Early on I had the mindset to take the money (and the headaches) from those large companies and use it to build the studio the way we wanted, and that’s what we have done, with no regrets. We still get calls from some huge entities and if I am not liking where the conversation is going I walk away and make no apologies for it. Last year a huge retailer wanted me to fly to nine different cities and paint lettering in their top producing retail stores. Once I got down to the details it would have meant being away from home for three months and basically kicking my local clients to the curb for that period of time. They offered me an enormous amount of money (what I would normally make in almost a full year) and when I said no they called back and offered even more. They were really tripped out that I wouldn’t do it, at any price. But that’s big corporations, that’s how they treat everything: throw enough money at someone and you can get them to do anything you want. It’s shameful. I was contacted by one of the higher-ups at the company after I stood my ground who told me that she really respected my integrity, which was a nice gesture, but in the end you have to decide whether its about living a decent life centered around family, friends, your community and the craft itself or if its about the almighty dollar.
– You’re the editor of Traditional Sign Maker Magazine. Fill us in about that publication.
That’s been a passion project from day one. James Thomas who runs Bluejacket Sign Company in Los Angeles jumped in to help with that last year and has been doing a great job. It’s basically just a way to put the spotlight on some people working the craft who really have it down and have something to share. We have plans to expand it more in the near future and James is working on a new podcast that will be announced soon.
I get asked periodically to lecture at some of the local Universities and enjoy doing it more than I thought I would. The enthusiasm from design students, as well as staff at the Universities has been really exciting. I have been invited to do some lectures out of state as well, which I will eventually do when it makes sense to do so. We have been asked repeatedly if we would be willing to do an in-studio workshop which we are considering doing this coming Fall. We have never done that either, but the interest has been really huge, so we will see if we can’t put something together for that as well.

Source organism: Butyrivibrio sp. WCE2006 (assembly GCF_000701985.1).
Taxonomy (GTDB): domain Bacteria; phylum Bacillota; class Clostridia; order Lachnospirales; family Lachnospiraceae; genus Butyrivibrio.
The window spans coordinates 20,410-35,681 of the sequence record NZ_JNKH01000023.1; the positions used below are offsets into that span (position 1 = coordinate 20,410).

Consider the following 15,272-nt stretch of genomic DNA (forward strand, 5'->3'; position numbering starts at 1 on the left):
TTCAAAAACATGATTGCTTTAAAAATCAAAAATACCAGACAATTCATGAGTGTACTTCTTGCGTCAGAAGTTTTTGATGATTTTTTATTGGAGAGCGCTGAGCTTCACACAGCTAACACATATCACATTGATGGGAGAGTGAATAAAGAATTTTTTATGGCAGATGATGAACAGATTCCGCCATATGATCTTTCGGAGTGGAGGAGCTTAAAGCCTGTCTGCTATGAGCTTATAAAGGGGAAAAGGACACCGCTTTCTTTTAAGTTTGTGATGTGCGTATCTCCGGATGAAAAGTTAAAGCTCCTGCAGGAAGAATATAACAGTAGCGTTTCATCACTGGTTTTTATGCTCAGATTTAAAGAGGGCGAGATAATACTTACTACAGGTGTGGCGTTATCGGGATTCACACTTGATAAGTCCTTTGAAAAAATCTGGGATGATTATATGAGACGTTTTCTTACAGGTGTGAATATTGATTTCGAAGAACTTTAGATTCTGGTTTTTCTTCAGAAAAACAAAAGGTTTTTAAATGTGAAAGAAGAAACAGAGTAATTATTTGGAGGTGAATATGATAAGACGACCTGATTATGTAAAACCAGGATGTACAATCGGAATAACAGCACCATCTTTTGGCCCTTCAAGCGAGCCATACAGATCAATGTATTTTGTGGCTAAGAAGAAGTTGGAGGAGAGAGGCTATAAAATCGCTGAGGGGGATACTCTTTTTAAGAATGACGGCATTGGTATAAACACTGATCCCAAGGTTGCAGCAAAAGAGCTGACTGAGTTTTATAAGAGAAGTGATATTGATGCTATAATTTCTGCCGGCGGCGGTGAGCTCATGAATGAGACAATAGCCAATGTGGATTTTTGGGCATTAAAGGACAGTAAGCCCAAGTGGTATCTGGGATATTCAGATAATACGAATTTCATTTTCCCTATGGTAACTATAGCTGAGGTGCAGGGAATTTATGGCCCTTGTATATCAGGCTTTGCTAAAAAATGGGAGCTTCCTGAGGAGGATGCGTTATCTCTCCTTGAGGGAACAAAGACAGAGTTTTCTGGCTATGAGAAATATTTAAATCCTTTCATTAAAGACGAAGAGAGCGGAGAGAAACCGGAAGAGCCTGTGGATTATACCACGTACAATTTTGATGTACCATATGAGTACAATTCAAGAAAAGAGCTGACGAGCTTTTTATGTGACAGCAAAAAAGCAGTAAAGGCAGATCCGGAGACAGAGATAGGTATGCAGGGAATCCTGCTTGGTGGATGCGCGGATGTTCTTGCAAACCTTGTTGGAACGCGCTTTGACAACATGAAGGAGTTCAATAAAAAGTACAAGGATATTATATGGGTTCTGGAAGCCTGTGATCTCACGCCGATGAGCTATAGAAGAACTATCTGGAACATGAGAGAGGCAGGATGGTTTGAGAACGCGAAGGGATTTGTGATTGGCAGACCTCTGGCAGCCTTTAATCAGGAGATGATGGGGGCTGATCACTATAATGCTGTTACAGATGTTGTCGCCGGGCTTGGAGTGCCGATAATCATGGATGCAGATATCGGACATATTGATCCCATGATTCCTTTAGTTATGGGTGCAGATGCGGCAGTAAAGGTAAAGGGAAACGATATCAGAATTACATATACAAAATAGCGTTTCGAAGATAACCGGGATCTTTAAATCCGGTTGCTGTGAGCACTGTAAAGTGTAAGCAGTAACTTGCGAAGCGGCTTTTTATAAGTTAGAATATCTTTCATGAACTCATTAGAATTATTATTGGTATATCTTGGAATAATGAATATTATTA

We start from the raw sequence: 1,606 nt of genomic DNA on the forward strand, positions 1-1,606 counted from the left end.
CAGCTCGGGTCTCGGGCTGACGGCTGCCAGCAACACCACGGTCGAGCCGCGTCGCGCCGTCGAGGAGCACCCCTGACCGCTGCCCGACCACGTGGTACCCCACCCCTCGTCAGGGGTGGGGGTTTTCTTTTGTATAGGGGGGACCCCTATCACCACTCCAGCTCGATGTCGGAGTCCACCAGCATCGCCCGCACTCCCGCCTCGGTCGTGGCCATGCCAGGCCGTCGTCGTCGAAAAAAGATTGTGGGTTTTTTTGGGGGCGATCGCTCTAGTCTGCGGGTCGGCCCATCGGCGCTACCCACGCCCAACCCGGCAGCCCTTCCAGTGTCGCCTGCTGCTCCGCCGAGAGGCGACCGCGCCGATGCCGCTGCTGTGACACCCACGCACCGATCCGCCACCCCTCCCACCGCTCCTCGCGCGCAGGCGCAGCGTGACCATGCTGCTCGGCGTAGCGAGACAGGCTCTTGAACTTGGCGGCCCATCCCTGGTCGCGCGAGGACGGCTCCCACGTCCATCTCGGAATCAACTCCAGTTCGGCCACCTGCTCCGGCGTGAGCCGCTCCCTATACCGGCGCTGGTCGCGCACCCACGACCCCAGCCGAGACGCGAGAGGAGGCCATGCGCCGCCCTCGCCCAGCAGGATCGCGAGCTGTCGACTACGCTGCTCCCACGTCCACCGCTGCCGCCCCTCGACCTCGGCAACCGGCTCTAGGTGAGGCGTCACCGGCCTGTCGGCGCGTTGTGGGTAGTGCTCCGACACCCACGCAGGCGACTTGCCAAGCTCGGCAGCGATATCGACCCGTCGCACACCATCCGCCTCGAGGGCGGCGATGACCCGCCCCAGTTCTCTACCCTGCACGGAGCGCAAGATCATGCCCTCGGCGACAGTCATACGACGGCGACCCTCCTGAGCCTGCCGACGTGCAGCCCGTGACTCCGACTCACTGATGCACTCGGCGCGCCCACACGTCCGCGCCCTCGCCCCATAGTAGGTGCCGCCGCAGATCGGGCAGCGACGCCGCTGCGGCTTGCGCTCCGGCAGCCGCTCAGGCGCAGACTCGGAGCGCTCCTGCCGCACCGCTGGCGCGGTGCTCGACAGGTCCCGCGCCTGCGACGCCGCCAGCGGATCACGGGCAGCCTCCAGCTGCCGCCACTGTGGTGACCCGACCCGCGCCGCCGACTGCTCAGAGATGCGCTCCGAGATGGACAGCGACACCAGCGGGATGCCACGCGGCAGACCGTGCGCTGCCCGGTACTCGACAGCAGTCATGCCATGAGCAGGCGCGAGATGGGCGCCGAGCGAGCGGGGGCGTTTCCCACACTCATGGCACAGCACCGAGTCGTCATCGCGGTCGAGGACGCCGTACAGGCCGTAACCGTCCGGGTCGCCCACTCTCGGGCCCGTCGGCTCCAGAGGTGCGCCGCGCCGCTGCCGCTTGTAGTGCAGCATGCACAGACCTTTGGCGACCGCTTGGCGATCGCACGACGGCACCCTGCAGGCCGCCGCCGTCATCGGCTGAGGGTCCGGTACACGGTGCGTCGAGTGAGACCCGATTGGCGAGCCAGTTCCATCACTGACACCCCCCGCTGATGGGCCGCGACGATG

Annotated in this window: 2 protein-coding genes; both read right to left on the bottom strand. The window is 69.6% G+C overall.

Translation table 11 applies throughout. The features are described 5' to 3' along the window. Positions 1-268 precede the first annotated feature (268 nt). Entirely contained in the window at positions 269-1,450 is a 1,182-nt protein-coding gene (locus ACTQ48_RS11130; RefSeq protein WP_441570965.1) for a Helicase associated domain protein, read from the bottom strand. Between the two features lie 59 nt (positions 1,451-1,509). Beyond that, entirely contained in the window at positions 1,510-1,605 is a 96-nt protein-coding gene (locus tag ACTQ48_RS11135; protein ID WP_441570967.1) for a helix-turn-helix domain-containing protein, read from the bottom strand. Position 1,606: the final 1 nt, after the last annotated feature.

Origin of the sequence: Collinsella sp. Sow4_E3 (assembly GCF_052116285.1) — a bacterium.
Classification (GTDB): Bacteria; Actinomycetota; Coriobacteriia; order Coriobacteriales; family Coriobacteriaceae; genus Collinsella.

I only want to lecture on sign painting, and that so far is all I have done. I have done this kind of work for over 25 years, it’s what I am passionate about and what I know (kind of). Even with that being said, I am learning new things daily and will continue to do so. There are no “expert” sign painters, never have been. We are all just trying to refine what we know, to improve, and then wham! you see someone like John Lennig or Chris Dobell doing some freehand script and you realize you don’t know squat. But, that’s what makes it awesome.
Being included in The Sign Painter Movie was such an awesome experience for us. Not only was it a real honor to be included in the film, but we got to provide some of the archival photos that are seen through the film as well. We put together a Letterhead Meet for when they flew out to our studio in California which included one of my mentors, John Arnott who owns Signgraphics in San Diego as well as Derek McDonald who owns Golden West Sign Arts in Berkeley, California. The biggest treat was having our buddy John Lennig there, who also appears in the film. John has been painting signs for over 50 years and operates Big Top Sign Arts in Vancouver, British Columbia. We first got to know John when he came to San Francisco and taught Kayleigh and I some gold leafing tricks. He is the epitome of an old pro, who makes everything look easy and effortless. He is a daily inspiration and several of his pieces hang in our studio (mostly a reminder of how good I will never be, no matter how hard I try!). We got to see it on the big screen at the Texas Theatre in Dallas this summer, kind of surreal, but totally awesome.
Thanks a lot, Sean, for taking the telling us about your life and work. Keep painting!
And here’s a little more of Sean’s work:
Finally, here’s a little documentary called ‘Keepers of the Craft’ featuring the studio: